Tuesday is finally over and we have a new President of the United States.

Congrats to President-elect Obama on a substantive victory. I may not be your biggest fan, but I did vote for you over Senator McCain.

Here in California, there were several initiatives, there are ALWAYS several, to look at and while most were bond measures, and there were a couple that caught my interest.

Proposition 8:


California Proposition 8, a law that is identical to one that was declared as unconstitutional, was passed by a narrow margin. There is a slim chance that it will not go through when the absentee ballots are counted, in California the absentee ballots tend to be more liberal or progressive than conservative, we will see…

If Proposition 8 should pass, there is a question that I have about the constitutionality of it as follows. Last May I wrote a blog entry titled “Same-sex Marriage & the Conservative Right” where I mentioned the lack of difference between previous Proposition 22 which put the exact same text into the California Family Code as Proposition 8 puts into the California Constitution.

The California Supreme Court threw the Family Code law out since they determined that it violated the “Equal Protection” clause of the State Constitution. So my question becomes this, does inserting it into the Constitution make it constitutional since it still violates the “Equal Protection” clause? Some would say yes, but I wonder about what challenges could be made since this text was already determined to be unconstitutional. It’s one of those legal questions that make some lawyers go hmmmm……

The other aspect of Proposition 8 was the campaign that was used to get voters to go along with it. I would have expected the usual “restore traditional marriage” ads of the past, but I did not see one pro-8 ad that dealt with anything other than same-sex marriage being taught in schools. If you did not read anything else about the proposition, one might have thought that Proposition 8 was about educational curriculum.

The initial ad discussed that in Massachusetts a teacher used a book, showing one called “King & King”, and when some parents balked they were told that they had no right to protest the curriculum or to pull there child out of class.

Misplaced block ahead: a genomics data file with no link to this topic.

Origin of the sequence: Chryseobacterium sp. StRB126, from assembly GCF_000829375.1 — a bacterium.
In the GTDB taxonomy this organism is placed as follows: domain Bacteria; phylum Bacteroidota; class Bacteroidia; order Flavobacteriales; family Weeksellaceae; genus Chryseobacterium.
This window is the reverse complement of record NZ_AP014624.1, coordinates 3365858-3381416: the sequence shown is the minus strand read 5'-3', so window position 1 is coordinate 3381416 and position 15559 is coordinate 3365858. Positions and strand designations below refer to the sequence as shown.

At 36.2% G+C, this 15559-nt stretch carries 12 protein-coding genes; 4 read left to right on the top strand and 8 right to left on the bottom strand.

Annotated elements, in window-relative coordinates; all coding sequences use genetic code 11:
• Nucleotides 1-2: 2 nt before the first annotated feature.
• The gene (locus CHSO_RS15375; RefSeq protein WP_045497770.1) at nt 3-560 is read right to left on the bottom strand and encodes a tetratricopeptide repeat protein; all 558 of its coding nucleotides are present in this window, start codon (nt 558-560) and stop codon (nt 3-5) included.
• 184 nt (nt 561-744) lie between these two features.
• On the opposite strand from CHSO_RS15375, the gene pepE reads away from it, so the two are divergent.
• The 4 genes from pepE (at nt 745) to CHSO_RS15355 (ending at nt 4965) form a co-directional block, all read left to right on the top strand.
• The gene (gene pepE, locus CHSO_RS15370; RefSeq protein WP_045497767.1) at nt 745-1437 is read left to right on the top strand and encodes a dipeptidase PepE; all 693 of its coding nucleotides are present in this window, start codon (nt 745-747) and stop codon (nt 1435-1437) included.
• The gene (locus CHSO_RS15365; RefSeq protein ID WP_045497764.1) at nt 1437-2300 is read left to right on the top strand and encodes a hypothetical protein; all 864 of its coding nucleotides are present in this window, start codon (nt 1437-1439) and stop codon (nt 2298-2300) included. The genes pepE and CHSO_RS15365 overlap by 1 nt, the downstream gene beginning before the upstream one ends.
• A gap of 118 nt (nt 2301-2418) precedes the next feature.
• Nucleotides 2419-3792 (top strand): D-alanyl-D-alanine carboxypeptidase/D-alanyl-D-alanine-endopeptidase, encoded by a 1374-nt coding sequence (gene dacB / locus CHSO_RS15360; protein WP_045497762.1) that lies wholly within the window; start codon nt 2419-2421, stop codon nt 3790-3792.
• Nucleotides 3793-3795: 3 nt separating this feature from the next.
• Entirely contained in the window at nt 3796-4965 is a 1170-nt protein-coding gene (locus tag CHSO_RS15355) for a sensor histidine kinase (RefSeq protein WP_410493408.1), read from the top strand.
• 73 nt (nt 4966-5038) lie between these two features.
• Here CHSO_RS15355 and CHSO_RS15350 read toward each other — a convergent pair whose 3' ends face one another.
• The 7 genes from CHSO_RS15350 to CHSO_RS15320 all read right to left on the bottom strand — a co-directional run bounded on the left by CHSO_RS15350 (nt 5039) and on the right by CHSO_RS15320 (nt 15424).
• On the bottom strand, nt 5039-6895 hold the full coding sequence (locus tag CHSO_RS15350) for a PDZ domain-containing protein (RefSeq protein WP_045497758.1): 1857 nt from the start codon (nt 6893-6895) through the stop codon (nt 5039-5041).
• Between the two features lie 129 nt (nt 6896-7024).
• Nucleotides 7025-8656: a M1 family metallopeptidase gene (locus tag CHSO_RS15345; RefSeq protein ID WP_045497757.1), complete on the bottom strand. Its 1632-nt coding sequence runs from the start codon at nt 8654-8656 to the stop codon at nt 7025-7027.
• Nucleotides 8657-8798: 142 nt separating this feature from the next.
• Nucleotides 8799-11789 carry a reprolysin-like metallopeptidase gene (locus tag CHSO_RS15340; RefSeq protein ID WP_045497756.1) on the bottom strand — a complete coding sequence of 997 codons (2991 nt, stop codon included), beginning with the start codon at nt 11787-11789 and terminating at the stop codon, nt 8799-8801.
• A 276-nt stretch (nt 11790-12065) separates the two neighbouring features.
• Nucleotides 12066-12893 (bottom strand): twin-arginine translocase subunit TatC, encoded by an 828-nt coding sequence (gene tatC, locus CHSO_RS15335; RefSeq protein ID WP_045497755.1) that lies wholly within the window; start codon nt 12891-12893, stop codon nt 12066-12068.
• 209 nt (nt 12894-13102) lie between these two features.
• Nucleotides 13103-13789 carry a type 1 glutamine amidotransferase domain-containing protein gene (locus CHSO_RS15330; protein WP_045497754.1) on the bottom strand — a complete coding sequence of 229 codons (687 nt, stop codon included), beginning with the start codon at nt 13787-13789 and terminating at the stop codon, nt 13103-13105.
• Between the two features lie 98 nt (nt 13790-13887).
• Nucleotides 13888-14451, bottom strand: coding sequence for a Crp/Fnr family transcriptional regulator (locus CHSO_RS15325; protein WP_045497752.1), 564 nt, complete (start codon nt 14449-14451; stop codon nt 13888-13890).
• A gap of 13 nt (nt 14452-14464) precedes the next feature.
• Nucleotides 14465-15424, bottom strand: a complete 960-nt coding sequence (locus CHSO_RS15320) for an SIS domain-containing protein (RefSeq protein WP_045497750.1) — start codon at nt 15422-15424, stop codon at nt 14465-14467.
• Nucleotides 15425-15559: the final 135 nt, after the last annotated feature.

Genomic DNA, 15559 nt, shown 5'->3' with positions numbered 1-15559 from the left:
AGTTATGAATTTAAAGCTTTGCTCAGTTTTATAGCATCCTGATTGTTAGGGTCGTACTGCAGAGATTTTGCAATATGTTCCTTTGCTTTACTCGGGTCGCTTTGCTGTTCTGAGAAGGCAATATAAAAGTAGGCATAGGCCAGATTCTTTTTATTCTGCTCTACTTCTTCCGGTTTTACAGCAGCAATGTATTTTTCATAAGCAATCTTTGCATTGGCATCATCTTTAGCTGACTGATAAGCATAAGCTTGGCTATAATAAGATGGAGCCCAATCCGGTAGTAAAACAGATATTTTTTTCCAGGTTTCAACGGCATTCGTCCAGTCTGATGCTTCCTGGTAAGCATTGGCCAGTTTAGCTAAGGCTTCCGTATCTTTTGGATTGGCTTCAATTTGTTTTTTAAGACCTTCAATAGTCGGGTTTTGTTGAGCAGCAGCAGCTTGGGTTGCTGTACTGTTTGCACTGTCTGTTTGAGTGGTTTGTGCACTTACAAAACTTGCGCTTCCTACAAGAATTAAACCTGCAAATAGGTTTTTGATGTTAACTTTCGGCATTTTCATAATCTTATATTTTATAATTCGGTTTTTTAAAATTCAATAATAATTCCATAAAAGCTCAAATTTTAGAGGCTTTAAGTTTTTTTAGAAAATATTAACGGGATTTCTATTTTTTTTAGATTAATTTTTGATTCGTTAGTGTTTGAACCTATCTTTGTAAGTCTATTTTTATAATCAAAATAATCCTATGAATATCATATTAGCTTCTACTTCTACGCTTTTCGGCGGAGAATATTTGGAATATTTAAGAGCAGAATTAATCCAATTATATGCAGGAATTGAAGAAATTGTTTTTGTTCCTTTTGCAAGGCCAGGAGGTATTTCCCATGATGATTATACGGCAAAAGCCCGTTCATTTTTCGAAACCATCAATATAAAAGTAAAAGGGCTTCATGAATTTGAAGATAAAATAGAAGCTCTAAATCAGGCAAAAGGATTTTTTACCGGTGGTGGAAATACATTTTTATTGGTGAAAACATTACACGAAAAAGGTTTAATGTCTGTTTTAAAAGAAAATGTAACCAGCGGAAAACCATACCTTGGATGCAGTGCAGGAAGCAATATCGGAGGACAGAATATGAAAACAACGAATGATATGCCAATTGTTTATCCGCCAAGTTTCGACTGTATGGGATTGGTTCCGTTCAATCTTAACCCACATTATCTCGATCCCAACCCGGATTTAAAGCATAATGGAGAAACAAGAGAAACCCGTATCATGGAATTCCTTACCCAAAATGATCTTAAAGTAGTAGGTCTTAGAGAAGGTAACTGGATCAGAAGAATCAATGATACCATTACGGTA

The case itself, Parker v. Hurley, the premise was that they were not notified of materials they found offensive; from the brief:

In January 2005, when Jacob Parker (“Jacob”) was in kindergarten, he brought home a “Diversity Book Bag.” This included a picture book, Who’s in a Family?, which depicted different families, including single-parent families, an extended family, interracial families, animal families, a family without children, and — to the concern of the Parkers — a family with two dads and a family with two moms. The book concludes by answering the question, “Who’s in a family?”: “The people who love you the most!” The book says nothing about marriage.

Where this case fell apart legally was that the law they sued under to block this requires notification and an opportunity to exempt their children from “curriculum which primarily involves human sexual education or human sexuality issues.” This has been interpreted as sex education and other related classes. The subject of the class was “what makes a family” which the courts determined did not qualify under this law.

This is not how the case was presented in the advertising for the pro-8 position. Sadly, this is hardly the exception but has started to become the rule as of late. Another good example of this is the so-called Texas Sodomy case where you here the far-right saying that sodomy is now legal in the State of Texas.

If one actually looks into the case, you find that sodomy has always been legal in the State of Texas if you are a heterosexual couple and the law that was challenged and eventually dismissed was only making it criminal for same-sex couples.

I sometimes wonder when we will start requiring political campaigns to actually be direct and honest to the subject. I mean sure there will be some mention of same-sex marriage in schools when it becomes legal, but the proposition has nothing to do with education.

Proposition 4:


This is a situation that required much thought to decide on my vote.

What made this so tough for me was that where there is a certain validity to the idea that not all families are positive experiences for a young girl and it may be difficult for her to discuss an unwanted pregnancy with her family, I also wonder just how much of a right to information the parents have?

In this country, we tend to hold parents as the responsible parties for the actions of their minor children. If a child vandalizes a neighbors property, the parents are the ones who are obligated to reimburse the damages. In some places, if a student does not go to school, the parent can be fined for the truancy.

If we are going to hold parents accountable for the actions of their children, how can we expect them to do this when we keep denying their right to know what their child is doing under the auspices of “right to privacy” for said minor?

How I voted is between myself and the booth, but this was something that made me think.

In case you don’t live in California, Proposition 4 did not pass by a 52% to 47% margin.

Written by R. A. Burgener

After finishing the 850 mile trek of self-rediscovery on California's El Camino Real from San Diego to Sonoma, California, Robert continued, via Greyhound, to Portland, Oregon, where he is becoming familiar with the concepts of weather and seasons after 30 years in Los Angeles.

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